Should repeated questions about EHE from members of Keir Starmer’s Shadow Cabinet raise concern?
What’s been said?
Under Jeremy Corbyn’s leadership, the Labour Party was very quiet on the topic of home education. Yes, Lord Soley is a Labour peer, but his Bill was always a private enterprise. In recent years, Labour has said little officially about its position on HE. Its 2019 manifesto, for instance. made no reference to it.
Last autumn things began to change with five Shadow Ministers to date having raised the topic of EHE in Written Questions. This new wave of interest from Labour began with three questions from Kate Green, Shadow Secretary of State for Education, tabled on 11 November. Her three short questions, all addressed to “the Secretary of State for Education,” asked:
Six days later, Nick Gibb, Minister of State (Education), gave a combined answer which contained information familiar to politically-aware home educators. However, in the light of the experiences of HE families in Portsmouth it is worth quoting his final paragraph in full:
“At the same time, the Department also produced information for local authorities and those who work with children, setting out how we expect them to ensure children receive a suitable education, and to use their powers to engage with parents considering EHE where appropriate.” [Emphasis added.]
“To ask the Secretary of State for Education, when his Department plans to publish their response to the 2018 Home Education oversight consultation.”
In his answer Nick Gibb very politely explained to her the complicated facts of recent EHE consultation history.
“what steps his Department has taken to ensure that home-schooled pupils will be able to achieve the qualifications they are working towards at the end of the 2020-21 academic year.”
It is good to see that the failure to award grades to EHE candidates in national exams is not being totally ignored amongst Labour’s ranks. As it happened, within twenty-four hours of Anderson’s question, Mike Hill (Labour, Hartlepool) tabled a very similar question of his own.
“if he will provide urgent guidance on how home-educated students who cannot access teacher assessments will receive A-level and GCSE qualifications.”
For some reason Gibb delayed answering Zeichner’s question until after he had responded to the subsequent two. Of course Gibb’s answers are now of very little value for, as many readers will know, this problem is far from solved, with the 19 February announcement concerning IGCSEs bringing to an end any hope of private candidates sitting conventional [I]GCSEs or A-Levels exams this summer.
Why does it matter?
The specific details of these questions from the Labour Shadow Cabinet are of less significance that their quantity. As mentioned above, it was a Labour Government which initiated the last decade of anti-EHE propaganda when Ed Balls invited Graham Badman to review home education in 2009. At the time, Balls appealed to the tragic death of eight year old Khyra Ishaq in May 2008, to infer that HE parents were a safeguarding risk to their own children. Since losing the general election in 2010, the party has remained quiet about its intentions with regard to the registration and monitoring of EHE children which Balls had sought to implement in his Children, Schools and Families Bill.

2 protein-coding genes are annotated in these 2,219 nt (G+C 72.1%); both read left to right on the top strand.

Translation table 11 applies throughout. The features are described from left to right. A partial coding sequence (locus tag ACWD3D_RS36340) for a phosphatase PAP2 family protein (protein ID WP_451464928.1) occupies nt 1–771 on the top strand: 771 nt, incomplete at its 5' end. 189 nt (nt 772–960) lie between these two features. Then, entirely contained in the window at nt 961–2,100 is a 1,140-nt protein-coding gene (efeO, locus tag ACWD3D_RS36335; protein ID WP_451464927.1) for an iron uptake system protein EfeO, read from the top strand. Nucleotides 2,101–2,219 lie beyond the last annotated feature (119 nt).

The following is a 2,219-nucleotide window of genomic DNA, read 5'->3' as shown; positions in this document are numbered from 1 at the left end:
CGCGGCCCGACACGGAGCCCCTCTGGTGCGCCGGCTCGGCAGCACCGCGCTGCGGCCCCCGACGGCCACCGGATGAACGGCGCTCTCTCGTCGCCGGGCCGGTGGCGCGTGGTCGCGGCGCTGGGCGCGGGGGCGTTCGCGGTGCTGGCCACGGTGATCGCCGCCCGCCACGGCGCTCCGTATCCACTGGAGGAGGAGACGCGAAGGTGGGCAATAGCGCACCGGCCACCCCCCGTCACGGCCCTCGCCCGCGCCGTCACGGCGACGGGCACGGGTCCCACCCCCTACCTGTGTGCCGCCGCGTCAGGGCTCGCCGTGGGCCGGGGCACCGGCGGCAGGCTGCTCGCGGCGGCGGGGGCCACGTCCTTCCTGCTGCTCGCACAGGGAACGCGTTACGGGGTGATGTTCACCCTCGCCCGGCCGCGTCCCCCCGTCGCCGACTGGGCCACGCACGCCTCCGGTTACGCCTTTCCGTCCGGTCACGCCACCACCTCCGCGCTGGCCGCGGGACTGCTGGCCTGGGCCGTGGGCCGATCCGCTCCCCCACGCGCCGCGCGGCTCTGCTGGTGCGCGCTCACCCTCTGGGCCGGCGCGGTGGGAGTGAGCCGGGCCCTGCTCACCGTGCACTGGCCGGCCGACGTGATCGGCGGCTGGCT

In June 2019 a group named Labour Home Educators submitted a response to Labour’s National Policy Forum 2019 consultation on Local Accountability in the National Education Service. There is nothing on their website to suggest they have received any feedback to their considered arguments, which is a pity. For if they had, we might have more idea of Labour’s intentions about the future of EHE freedom in England.
This spate of Shadow Cabinet interest in HE may be nothing more worrying than curiosity stirred up by two bouts of national “home schooling,” or by the yet unresolved issue of awarding grades to private candidates. It may however signal something of far greater concern. Is this sleeping political giant waking up from its slumbers to ensure that the seeds it sowed a decade ago finally bear fruit? Is it about to flex its muscles once again, hoping to make it mandatory that all children are encased in state-supervised education?
What can I do?
First and foremost, stay alert and take note of any comments from Labour (and the other main political parties too) in regard to EHE. If they are of potential significance, make sure other home educators are alerted to them by social media and let us know about them.
If you are a member of the Labour Party, it’s particularly important that you maintain an interest in any comments relevant to EHE, even if the topic is not mentioned directly. Discuss them in your local party meetings.
Everyone should do what they can to engage with their local politicians, Councillors and Members of Parliament, seeking to counter the negative narrative which has been sown in their minds through repeated references in political speeches or statements, in official reports, and in the endless stream of scurrilous press articles and critical radio programmes.
Remember that since 2010 the Liberal Democrats have adopted a policy which doesn’t trust families. More recently, a Conservative Councillor gained support for registration and monitoring of HE children from cross-party colleagues.
The fight for educational freedom is far from over.